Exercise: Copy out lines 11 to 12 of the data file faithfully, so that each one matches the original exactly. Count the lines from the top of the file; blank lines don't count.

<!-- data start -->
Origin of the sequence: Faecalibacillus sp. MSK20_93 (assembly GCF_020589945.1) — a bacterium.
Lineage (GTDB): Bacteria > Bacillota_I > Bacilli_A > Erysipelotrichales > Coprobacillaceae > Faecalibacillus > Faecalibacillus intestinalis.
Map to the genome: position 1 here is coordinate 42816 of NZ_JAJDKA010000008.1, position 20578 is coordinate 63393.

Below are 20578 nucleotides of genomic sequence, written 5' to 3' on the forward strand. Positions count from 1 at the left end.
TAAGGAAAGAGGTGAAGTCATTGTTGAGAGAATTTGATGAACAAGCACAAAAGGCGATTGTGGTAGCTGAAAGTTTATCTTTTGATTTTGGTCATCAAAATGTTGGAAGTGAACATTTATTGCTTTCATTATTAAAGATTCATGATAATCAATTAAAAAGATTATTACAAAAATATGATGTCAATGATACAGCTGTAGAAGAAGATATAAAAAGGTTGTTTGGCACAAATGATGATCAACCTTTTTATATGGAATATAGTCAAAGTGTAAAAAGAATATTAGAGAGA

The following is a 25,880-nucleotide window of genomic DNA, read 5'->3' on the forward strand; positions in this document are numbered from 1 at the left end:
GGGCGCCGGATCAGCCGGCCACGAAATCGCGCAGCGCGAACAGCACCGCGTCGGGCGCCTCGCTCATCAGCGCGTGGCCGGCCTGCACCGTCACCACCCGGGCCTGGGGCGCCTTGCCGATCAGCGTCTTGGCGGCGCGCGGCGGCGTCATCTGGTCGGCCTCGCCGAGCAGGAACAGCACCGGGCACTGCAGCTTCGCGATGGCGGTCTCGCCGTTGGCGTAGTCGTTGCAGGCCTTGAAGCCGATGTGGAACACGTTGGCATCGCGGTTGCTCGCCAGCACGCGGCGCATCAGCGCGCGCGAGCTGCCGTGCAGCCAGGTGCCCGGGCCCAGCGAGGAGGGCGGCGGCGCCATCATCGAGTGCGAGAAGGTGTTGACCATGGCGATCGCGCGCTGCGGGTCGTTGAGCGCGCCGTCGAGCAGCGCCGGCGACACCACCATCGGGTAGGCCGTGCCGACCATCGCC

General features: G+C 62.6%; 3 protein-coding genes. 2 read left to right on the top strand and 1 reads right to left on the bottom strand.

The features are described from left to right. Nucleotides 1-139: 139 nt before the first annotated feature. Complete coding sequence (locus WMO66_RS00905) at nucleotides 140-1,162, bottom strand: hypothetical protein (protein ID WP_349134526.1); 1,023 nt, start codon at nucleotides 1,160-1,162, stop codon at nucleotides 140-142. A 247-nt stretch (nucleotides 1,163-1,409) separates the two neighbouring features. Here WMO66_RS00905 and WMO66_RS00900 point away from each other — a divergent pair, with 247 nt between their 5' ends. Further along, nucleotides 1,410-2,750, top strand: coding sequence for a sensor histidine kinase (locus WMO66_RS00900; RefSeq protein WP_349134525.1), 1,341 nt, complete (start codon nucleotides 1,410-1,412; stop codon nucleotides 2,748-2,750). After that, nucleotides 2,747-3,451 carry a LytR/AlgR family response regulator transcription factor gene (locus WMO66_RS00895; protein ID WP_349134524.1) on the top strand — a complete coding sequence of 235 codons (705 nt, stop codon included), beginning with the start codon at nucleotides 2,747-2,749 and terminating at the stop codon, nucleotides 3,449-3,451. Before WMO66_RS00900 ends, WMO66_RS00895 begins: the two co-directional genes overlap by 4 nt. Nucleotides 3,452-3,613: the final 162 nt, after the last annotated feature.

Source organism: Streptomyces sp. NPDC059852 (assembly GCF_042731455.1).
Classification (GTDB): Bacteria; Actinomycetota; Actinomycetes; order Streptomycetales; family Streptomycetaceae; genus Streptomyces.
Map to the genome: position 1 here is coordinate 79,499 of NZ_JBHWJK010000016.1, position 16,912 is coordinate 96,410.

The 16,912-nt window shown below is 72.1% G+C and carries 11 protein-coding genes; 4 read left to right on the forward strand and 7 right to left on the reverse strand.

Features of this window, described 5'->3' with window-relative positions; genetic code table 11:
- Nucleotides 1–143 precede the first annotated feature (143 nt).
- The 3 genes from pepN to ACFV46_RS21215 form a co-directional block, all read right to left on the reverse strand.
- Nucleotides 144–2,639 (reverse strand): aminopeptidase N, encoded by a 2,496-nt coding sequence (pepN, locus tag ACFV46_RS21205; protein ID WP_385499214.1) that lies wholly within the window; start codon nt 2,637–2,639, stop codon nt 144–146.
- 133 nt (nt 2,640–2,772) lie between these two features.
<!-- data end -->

Classification (GTDB): Bacteria; Actinomycetota; Actinomycetes; order Streptomycetales; family Streptomycetaceae; genus Streptomyces.
Map to the genome: position 1 here is coordinate 79,499 of NZ_JBHWJK010000016.1, position 16,912 is coordinate 96,410.